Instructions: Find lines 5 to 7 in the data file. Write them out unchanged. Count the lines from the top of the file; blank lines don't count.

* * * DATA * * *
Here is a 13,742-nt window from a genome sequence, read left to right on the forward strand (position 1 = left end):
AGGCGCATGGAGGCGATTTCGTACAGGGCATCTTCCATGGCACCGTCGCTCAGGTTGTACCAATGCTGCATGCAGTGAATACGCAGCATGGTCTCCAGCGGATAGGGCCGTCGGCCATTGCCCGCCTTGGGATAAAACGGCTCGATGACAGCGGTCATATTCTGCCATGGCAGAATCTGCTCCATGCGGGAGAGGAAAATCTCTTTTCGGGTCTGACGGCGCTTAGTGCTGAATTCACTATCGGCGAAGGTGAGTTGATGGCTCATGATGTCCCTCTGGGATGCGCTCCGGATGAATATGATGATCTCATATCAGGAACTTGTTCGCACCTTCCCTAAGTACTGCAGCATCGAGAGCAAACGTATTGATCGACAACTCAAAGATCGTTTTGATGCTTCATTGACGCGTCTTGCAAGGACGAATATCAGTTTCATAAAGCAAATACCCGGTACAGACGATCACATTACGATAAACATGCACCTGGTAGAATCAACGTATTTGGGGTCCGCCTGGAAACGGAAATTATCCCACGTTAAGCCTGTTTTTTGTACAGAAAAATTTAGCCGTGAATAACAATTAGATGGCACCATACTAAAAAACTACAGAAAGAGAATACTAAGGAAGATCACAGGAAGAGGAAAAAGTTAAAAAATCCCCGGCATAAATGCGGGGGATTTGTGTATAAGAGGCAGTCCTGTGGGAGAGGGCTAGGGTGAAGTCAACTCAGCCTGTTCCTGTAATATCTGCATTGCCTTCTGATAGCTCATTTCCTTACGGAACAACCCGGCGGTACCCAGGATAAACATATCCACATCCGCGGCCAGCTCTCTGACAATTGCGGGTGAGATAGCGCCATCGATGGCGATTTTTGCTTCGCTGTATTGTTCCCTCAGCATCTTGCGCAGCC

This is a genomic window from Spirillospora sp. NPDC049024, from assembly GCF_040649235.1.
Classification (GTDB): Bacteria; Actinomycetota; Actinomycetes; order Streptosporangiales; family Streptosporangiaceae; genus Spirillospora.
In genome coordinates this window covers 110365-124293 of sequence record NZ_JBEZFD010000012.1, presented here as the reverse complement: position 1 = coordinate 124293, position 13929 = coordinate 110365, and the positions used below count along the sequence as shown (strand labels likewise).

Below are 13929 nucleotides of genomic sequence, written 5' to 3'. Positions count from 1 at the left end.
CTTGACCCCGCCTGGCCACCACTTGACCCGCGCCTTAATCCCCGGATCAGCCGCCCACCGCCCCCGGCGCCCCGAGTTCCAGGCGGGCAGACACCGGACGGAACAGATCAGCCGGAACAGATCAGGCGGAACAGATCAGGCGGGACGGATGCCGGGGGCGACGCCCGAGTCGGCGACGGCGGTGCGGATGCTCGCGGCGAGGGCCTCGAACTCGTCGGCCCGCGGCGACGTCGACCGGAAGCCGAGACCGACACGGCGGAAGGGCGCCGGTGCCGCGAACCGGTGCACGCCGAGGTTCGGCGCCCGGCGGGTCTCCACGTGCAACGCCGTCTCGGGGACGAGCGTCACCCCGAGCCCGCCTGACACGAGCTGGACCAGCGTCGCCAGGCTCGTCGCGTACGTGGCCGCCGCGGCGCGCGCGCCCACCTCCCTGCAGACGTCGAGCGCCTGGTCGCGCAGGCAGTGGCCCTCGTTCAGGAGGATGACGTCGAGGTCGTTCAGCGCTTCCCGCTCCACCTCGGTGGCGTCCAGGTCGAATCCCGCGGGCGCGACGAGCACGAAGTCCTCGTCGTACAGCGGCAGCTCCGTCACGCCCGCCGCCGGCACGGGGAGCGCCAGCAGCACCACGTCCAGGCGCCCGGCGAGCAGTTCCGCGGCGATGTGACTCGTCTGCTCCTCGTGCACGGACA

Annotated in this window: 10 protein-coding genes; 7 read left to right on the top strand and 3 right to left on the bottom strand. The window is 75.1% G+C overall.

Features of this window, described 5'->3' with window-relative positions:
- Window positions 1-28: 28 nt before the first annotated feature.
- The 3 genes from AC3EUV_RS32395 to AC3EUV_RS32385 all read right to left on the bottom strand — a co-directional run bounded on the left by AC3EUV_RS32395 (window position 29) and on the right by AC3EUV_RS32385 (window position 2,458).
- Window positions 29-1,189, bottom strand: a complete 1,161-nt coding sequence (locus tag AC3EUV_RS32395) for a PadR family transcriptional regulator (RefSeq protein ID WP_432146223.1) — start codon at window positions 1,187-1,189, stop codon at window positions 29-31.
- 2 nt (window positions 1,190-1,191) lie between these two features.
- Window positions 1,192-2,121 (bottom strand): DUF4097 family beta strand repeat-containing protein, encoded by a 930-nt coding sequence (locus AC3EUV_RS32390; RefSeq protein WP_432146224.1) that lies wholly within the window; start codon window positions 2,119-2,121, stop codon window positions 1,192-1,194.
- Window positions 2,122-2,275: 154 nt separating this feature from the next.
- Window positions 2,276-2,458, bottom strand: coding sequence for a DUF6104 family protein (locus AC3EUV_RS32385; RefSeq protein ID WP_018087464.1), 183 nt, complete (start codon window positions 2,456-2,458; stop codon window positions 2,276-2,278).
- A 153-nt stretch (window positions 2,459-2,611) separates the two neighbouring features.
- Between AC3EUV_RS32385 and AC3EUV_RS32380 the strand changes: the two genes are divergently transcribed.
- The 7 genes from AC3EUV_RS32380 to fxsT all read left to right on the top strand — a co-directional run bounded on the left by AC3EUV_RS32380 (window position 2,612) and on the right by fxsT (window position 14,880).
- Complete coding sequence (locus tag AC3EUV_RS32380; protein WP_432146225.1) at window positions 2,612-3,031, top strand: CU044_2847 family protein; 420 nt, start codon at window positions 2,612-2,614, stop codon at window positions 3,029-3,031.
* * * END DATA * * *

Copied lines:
In genome coordinates this window covers 110365-124293 of sequence record NZ_JBEZFD010000012.1, presented here as the reverse complement: position 1 = coordinate 124293, position 13929 = coordinate 110365, and the positions used below count along the sequence as shown (strand labels likewise).

Below are 13929 nucleotides of genomic sequence, written 5' to 3'. Positions count from 1 at the left end.
CTTGACCCCGCCTGGCCACCACTTGACCCGCGCCTTAATCCCCGGATCAGCCGCCCACCGCCCCCGGCGCCCCGAGTTCCAGGCGGGCAGACACCGGACGGAACAGATCAGCCGGAACAGATCAGGCGGAACAGATCAGGCGGGACGGATGCCGGGGGCGACGCCCGAGTCGGCGACGGCGGTGCGGATGCTCGCGGCGAGGGCCTCGAACTCGTCGGCCCGCGGCGACGTCGACCGGAAGCCGAGACCGACACGGCGGAAGGGCGCCGGTGCCGCGAACCGGTGCACGCCGAGGTTCGGCGCCCGGCGGGTCTCCACGTGCAACGCCGTCTCGGGGACGAGCGTCACCCCGAGCCCGCCTGACACGAGCTGGACCAGCGTCGCCAGGCTCGTCGCGTACGTGGCCGCCGCGGCGCGCGCGCCCACCTCCCTGCAGACGTCGAGCGCCTGGTCGCGCAGGCAGTGGCCCTCGTTCAGGAGGATGACGTCGAGGTCGTTCAGCGCTTCCCGCTCCACCTCGGTGGCGTCCAGGTCGAATCCCGCGGGCGCGACGAGCACGAAGTCCTCGTCGTACAGCGGCAGCTCCGTCACGCCCGCCGCCGGCACGGGGAGCGCCAGCAGCACCACGTCCAGGCGCCCGGCGAGCAGTTCCGCGGCGATGTGACTCGTCTGCTCCTCGTGCACGGACA